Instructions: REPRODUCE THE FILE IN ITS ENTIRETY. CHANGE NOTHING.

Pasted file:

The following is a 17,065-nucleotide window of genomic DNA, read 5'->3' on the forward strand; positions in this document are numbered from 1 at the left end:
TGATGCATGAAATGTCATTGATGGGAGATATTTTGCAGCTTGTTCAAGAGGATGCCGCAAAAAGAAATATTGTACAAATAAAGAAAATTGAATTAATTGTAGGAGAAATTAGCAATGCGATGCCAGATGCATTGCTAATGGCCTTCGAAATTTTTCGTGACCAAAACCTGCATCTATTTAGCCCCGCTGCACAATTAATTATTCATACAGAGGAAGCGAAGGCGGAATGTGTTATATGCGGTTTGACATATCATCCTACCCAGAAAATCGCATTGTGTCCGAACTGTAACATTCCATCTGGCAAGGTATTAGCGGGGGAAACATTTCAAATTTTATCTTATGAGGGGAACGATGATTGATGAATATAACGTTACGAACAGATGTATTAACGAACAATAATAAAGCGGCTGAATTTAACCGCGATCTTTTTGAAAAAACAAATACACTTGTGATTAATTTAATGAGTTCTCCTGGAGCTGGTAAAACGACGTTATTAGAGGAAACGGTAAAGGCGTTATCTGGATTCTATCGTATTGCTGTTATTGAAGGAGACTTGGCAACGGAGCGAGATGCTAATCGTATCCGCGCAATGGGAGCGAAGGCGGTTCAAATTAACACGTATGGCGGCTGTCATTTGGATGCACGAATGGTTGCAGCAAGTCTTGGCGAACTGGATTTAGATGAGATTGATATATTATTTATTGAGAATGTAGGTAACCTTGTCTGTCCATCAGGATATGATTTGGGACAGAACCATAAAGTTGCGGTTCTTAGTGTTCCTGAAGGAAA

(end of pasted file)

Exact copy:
The following is a 17,065-nucleotide window of genomic DNA, read 5'->3' on the forward strand; positions in this document are numbered from 1 at the left end:
TGATGCATGAAATGTCATTGATGGGAGATATTTTGCAGCTTGTTCAAGAGGATGCCGCAAAAAGAAATATTGTACAAATAAAGAAAATTGAATTAATTGTAGGAGAAATTAGCAATGCGATGCCAGATGCATTGCTAATGGCCTTCGAAATTTTTCGTGACCAAAACCTGCATCTATTTAGCCCCGCTGCACAATTAATTATTCATACAGAGGAAGCGAAGGCGGAATGTGTTATATGCGGTTTGACATATCATCCTACCCAGAAAATCGCATTGTGTCCGAACTGTAACATTCCATCTGGCAAGGTATTAGCGGGGGAAACATTTCAAATTTTATCTTATGAGGGGAACGATGATTGATGAATATAACGTTACGAACAGATGTATTAACGAACAATAATAAAGCGGCTGAATTTAACCGCGATCTTTTTGAAAAAACAAATACACTTGTGATTAATTTAATGAGTTCTCCTGGAGCTGGTAAAACGACGTTATTAGAGGAAACGGTAAAGGCGTTATCTGGATTCTATCGTATTGCTGTTATTGAAGGAGACTTGGCAACGGAGCGAGATGCTAATCGTATCCGCGCAATGGGAGCGAAGGCGGTTCAAATTAACACGTATGGCGGCTGTCATTTGGATGCACGAATGGTTGCAGCAAGTCTTGGCGAACTGGATTTAGATGAGATTGATATATTATTTATTGAGAATGTAGGTAACCTTGTCTGTCCATCAGGATATGATTTGGGACAGAACCATAAAGTTGCGGTTCTTAGTGTTCCTGAAGGAAA